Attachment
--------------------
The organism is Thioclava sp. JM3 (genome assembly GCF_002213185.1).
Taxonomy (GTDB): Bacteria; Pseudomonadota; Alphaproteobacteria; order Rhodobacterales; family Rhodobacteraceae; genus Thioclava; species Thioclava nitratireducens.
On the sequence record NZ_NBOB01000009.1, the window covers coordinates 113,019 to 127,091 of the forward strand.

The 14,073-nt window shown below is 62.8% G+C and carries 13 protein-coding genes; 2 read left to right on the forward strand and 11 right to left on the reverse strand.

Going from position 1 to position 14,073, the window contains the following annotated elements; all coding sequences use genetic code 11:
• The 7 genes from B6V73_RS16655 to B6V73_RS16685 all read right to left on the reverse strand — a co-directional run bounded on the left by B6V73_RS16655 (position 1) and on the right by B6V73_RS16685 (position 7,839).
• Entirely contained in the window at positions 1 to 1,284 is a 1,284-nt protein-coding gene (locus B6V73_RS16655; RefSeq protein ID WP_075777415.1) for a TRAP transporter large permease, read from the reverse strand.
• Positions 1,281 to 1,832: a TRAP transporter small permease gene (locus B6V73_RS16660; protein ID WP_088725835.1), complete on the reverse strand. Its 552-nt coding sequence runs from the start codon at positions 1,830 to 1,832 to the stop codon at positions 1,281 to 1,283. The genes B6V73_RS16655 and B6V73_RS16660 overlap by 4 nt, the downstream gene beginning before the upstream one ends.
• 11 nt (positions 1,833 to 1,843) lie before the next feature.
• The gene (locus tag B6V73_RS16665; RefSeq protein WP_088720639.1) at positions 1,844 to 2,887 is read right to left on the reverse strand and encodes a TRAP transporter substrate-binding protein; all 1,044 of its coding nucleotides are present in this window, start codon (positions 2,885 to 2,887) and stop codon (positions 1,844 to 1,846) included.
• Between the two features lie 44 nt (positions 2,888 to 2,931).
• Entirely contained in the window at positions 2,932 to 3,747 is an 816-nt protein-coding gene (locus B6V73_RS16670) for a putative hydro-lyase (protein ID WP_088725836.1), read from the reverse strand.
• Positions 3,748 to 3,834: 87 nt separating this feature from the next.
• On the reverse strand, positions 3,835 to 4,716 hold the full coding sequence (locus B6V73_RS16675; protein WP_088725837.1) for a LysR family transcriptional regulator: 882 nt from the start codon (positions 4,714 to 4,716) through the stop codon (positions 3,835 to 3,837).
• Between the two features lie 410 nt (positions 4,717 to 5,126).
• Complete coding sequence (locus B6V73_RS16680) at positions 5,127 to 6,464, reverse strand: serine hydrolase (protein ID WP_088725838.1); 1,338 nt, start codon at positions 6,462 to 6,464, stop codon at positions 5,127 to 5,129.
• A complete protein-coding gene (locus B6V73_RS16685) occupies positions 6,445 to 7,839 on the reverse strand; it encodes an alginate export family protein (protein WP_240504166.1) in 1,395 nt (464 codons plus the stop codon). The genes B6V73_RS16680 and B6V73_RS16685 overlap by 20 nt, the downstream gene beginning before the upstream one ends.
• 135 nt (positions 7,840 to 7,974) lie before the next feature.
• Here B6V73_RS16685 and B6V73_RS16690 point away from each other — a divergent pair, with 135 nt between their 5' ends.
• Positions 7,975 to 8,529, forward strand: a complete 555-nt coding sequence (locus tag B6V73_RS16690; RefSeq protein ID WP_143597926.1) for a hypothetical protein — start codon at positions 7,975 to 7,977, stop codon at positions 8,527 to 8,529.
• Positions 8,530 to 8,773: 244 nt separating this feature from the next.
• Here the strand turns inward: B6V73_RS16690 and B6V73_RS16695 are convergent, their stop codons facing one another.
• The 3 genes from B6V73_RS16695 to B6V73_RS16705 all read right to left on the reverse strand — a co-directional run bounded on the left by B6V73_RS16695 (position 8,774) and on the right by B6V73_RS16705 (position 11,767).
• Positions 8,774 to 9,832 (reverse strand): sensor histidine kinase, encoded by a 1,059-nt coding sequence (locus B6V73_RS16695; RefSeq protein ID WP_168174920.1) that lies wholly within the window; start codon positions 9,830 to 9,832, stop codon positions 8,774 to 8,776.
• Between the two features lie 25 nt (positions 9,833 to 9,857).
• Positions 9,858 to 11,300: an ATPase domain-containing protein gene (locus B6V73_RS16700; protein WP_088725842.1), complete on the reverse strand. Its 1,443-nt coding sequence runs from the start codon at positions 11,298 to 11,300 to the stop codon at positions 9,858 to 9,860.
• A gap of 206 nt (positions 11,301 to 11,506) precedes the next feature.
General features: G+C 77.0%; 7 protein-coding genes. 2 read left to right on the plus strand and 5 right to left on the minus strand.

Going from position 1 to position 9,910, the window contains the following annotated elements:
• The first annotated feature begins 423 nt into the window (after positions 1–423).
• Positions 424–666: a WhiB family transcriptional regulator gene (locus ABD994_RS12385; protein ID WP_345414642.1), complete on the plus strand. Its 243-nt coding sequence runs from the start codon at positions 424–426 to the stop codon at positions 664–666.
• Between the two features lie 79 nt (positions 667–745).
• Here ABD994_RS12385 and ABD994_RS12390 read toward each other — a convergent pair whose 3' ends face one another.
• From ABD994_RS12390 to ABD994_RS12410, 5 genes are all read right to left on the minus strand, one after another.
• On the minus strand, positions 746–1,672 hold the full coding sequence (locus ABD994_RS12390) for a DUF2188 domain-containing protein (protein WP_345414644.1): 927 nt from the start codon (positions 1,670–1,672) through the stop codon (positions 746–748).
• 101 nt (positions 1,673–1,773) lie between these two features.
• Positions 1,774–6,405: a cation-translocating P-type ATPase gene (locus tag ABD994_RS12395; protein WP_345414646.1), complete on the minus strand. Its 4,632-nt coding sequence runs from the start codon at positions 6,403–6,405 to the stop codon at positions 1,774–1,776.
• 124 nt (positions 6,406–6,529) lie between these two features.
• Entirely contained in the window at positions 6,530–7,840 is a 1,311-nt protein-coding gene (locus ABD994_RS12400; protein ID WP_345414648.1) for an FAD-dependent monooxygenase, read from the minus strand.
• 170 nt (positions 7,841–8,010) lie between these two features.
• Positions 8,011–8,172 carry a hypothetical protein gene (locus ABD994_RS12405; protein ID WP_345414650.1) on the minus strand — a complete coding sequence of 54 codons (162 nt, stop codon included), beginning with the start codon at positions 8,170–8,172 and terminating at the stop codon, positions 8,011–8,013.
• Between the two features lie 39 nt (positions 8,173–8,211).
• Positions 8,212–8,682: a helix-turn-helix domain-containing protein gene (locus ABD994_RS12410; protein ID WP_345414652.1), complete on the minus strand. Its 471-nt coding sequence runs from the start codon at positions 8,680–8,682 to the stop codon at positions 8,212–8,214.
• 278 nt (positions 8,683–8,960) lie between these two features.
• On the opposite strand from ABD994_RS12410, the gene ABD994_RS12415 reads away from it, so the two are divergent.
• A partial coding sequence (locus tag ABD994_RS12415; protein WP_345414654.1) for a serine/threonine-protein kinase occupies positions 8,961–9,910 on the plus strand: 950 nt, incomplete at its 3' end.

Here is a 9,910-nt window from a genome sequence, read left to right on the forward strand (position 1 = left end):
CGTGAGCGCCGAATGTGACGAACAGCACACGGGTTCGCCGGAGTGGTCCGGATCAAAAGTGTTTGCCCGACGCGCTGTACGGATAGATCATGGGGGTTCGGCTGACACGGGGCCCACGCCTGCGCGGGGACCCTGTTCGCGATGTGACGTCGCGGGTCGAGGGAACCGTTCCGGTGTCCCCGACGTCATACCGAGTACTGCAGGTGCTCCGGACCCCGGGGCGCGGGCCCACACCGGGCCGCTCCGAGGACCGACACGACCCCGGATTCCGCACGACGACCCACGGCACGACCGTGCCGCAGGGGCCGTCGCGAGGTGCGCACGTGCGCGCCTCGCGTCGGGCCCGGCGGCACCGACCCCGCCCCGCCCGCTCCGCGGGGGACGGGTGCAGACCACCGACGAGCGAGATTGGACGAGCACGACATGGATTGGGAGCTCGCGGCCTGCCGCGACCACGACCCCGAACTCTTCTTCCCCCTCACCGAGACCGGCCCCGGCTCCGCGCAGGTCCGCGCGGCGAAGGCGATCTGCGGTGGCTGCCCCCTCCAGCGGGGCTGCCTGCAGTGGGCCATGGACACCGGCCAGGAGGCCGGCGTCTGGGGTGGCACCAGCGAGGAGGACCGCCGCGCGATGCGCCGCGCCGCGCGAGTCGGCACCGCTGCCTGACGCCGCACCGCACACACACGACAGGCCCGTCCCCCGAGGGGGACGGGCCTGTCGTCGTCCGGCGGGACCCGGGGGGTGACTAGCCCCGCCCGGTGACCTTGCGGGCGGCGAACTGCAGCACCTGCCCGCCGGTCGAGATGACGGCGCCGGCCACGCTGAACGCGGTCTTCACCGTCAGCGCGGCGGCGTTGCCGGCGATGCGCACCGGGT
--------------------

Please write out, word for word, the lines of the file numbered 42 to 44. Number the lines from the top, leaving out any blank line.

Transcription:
• Between the two features lie 39 nt (positions 8,173–8,211).
• Positions 8,212–8,682: a helix-turn-helix domain-containing protein gene (locus ABD994_RS12410; protein ID WP_345414652.1), complete on the minus strand. Its 471-nt coding sequence runs from the start codon at positions 8,680–8,682 to the stop codon at positions 8,212–8,214.
• 278 nt (positions 8,683–8,960) lie between these two features.